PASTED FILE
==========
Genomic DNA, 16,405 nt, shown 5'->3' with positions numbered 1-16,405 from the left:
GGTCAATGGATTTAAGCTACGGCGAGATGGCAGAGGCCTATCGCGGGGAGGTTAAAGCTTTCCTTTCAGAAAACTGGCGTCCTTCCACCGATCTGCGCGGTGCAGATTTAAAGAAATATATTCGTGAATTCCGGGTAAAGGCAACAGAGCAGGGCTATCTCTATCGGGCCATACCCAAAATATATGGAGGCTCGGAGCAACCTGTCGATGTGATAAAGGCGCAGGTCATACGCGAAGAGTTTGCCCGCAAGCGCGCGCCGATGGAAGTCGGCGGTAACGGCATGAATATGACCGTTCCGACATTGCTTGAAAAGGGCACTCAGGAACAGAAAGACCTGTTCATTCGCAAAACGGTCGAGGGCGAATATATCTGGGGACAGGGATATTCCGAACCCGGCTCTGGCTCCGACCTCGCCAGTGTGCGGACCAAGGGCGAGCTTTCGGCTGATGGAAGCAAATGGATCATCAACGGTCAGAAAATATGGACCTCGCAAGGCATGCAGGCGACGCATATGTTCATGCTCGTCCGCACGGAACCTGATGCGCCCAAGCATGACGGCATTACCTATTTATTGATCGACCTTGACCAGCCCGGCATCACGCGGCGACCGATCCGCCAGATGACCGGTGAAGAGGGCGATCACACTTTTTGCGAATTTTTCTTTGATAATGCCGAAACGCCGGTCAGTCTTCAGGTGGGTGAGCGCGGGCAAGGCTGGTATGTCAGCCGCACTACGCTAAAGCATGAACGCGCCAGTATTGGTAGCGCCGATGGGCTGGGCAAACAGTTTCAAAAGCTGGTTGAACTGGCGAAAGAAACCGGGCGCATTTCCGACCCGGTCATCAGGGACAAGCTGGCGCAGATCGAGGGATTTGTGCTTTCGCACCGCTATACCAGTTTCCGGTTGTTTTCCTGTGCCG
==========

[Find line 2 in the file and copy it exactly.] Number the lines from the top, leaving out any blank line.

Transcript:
GGTCAATGGATTTAAGCTACGGCGAGATGGCAGAGGCCTATCGCGGGGAGGTTAAAGCTTTCCTTTCAGAAAACTGGCGTCCTTCCACCGATCTGCGCGGTGCAGATTTAAAGAAATATATTCGTGAATTCCGGGTAAAGGCAACAGAGCAGGGCTATCTCTATCGGGCCATACCCAAAATATATGGAGGCTCGGAGCAACCTGTCGATGTGATAAAGGCGCAGGTCATACGCGAAGAGTTTGCCCGCAAGCGCGCGCCGATGGAAGTCGGCGGTAACGGCATGAATATGACCGTTCCGACATTGCTTGAAAAGGGCACTCAGGAACAGAAAGACCTGTTCATTCGCAAAACGGTCGAGGGCGAATATATCTGGGGACAGGGATATTCCGAACCCGGCTCTGGCTCCGACCTCGCCAGTGTGCGGACCAAGGGCGAGCTTTCGGCTGATGGAAGCAAATGGATCATCAACGGTCAGAAAATATGGACCTCGCAAGGCATGCAGGCGACGCATATGTTCATGCTCGTCCGCACGGAACCTGATGCGCCCAAGCATGACGGCATTACCTATTTATTGATCGACCTTGACCAGCCCGGCATCACGCGGCGACCGATCCGCCAGATGACCGGTGAAGAGGGCGATCACACTTTTTGCGAATTTTTCTTTGATAATGCCGAAACGCCGGTCAGTCTTCAGGTGGGTGAGCGCGGGCAAGGCTGGTATGTCAGCCGCACTACGCTAAAGCATGAACGCGCCAGTATTGGTAGCGCCGATGGGCTGGGCAAACAGTTTCAAAAGCTGGTTGAACTGGCGAAAGAAACCGGGCGCATTTCCGACCCGGTCATCAGGGACAAGCTGGCGCAGATCGAGGGATTTGTGCTTTCGCACCGCTATACCAGTTTCCGGTTGTTTTCCTGTGCCG